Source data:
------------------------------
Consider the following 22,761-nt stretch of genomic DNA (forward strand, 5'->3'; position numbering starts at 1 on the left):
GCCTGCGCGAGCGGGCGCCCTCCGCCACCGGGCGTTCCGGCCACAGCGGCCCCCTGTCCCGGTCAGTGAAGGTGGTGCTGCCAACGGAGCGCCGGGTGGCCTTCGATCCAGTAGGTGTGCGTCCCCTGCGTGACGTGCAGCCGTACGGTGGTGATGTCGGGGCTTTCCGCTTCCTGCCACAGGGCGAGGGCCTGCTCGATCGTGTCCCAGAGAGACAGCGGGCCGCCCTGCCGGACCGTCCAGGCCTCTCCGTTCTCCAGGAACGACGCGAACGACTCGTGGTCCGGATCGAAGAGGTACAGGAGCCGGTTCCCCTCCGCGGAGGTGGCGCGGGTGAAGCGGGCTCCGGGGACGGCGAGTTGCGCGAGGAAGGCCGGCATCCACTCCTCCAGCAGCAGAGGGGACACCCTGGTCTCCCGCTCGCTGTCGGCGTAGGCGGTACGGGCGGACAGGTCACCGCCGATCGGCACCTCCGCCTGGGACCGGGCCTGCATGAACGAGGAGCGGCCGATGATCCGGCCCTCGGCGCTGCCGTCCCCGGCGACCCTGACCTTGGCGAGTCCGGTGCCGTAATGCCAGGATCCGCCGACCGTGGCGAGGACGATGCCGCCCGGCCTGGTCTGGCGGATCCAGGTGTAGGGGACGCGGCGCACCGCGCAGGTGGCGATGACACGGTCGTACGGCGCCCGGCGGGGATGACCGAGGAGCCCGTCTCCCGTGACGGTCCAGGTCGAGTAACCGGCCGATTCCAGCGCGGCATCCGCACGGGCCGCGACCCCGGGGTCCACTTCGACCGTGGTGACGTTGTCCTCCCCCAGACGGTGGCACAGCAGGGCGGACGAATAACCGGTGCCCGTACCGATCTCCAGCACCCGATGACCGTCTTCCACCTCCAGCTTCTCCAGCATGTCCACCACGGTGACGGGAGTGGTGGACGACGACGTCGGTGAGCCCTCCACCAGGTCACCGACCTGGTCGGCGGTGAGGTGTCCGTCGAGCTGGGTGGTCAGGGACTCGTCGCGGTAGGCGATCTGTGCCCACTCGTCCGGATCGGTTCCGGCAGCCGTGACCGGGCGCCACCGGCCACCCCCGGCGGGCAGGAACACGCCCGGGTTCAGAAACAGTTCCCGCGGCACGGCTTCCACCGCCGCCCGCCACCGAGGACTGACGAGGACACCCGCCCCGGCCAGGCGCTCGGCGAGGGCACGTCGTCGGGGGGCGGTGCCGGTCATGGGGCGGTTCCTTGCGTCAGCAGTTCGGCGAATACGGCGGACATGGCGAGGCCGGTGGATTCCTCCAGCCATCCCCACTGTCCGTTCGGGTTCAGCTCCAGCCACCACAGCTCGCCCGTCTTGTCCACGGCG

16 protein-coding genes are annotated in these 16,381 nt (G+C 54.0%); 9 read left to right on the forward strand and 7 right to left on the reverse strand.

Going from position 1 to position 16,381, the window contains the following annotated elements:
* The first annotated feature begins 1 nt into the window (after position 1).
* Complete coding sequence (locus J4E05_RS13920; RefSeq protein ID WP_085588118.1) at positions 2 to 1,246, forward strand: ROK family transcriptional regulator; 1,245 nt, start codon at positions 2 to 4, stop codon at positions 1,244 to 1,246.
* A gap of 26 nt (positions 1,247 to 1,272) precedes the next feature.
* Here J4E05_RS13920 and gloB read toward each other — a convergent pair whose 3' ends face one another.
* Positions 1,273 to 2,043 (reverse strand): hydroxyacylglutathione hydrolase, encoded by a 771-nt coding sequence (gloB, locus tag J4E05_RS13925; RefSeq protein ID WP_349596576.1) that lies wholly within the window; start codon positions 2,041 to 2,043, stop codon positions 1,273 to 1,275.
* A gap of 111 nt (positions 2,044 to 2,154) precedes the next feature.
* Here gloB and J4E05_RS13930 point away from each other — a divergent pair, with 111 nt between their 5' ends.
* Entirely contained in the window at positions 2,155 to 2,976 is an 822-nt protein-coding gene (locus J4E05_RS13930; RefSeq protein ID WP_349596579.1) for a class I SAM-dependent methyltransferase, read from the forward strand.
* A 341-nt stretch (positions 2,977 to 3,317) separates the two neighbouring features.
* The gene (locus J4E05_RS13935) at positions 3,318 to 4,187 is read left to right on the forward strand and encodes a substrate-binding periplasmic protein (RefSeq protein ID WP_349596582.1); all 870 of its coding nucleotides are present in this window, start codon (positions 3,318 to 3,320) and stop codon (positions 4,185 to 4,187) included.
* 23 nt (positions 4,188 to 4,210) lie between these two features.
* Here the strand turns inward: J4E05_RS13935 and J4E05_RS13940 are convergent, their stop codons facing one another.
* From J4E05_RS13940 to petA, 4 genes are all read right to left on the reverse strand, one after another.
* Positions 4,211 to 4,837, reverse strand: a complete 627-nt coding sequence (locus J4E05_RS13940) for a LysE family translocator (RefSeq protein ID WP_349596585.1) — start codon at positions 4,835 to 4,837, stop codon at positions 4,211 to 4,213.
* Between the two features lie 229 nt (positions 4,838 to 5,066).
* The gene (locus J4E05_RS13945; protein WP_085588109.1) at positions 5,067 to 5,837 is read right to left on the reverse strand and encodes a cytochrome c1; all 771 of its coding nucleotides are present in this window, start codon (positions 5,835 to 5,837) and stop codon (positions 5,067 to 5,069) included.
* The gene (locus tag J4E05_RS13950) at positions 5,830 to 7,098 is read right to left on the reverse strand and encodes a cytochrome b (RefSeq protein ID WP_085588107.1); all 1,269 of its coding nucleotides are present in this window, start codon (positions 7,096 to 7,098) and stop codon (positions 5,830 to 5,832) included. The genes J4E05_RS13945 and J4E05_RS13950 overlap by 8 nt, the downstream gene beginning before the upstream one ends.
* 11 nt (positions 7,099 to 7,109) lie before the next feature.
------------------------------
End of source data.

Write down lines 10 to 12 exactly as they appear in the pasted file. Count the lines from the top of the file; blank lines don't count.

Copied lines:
* A gap of 111 nt (positions 2,044 to 2,154) precedes the next feature.
* Here gloB and J4E05_RS13930 point away from each other — a divergent pair, with 111 nt between their 5' ends.
* Entirely contained in the window at positions 2,155 to 2,976 is an 822-nt protein-coding gene (locus J4E05_RS13930; RefSeq protein ID WP_349596579.1) for a class I SAM-dependent methyltransferase, read from the forward strand.